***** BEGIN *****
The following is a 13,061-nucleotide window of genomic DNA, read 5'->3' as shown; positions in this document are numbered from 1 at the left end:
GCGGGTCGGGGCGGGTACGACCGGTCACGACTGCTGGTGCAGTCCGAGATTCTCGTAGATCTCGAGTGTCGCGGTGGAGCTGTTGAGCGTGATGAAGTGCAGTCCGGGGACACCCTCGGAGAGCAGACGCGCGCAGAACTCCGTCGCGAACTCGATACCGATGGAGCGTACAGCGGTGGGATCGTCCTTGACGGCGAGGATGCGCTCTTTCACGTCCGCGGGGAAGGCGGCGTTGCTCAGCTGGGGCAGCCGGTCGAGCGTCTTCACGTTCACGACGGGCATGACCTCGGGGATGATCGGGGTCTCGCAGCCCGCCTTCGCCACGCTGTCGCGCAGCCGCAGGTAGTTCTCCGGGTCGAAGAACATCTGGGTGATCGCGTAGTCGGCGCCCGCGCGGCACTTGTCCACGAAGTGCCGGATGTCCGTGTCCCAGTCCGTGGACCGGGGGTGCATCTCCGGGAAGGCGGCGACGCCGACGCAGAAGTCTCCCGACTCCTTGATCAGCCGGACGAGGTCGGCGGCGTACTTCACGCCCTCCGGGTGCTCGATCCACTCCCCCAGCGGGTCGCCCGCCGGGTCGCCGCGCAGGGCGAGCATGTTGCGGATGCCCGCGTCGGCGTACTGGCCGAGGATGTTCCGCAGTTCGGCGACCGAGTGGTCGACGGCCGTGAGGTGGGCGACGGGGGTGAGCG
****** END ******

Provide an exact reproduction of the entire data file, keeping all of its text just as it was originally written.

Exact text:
The following is a 13,061-nucleotide window of genomic DNA, read 5'->3' as shown; positions in this document are numbered from 1 at the left end:
GCGGGTCGGGGCGGGTACGACCGGTCACGACTGCTGGTGCAGTCCGAGATTCTCGTAGATCTCGAGTGTCGCGGTGGAGCTGTTGAGCGTGATGAAGTGCAGTCCGGGGACACCCTCGGAGAGCAGACGCGCGCAGAACTCCGTCGCGAACTCGATACCGATGGAGCGTACAGCGGTGGGATCGTCCTTGACGGCGAGGATGCGCTCTTTCACGTCCGCGGGGAAGGCGGCGTTGCTCAGCTGGGGCAGCCGGTCGAGCGTCTTCACGTTCACGACGGGCATGACCTCGGGGATGATCGGGGTCTCGCAGCCCGCCTTCGCCACGCTGTCGCGCAGCCGCAGGTAGTTCTCCGGGTCGAAGAACATCTGGGTGATCGCGTAGTCGGCGCCCGCGCGGCACTTGTCCACGAAGTGCCGGATGTCCGTGTCCCAGTCCGTGGACCGGGGGTGCATCTCCGGGAAGGCGGCGACGCCGACGCAGAAGTCTCCCGACTCCTTGATCAGCCGGACGAGGTCGGCGGCGTACTTCACGCCCTCCGGGTGCTCGATCCACTCCCCCAGCGGGTCGCCCGCCGGGTCGCCGCGCAGGGCGAGCATGTTGCGGATGCCCGCGTCGGCGTACTGGCCGAGGATGTTCCGCAGTTCGGCGACCGAGTGGTCGACGGCCGTGAGGTGGGCGACGGGGGTGAGCG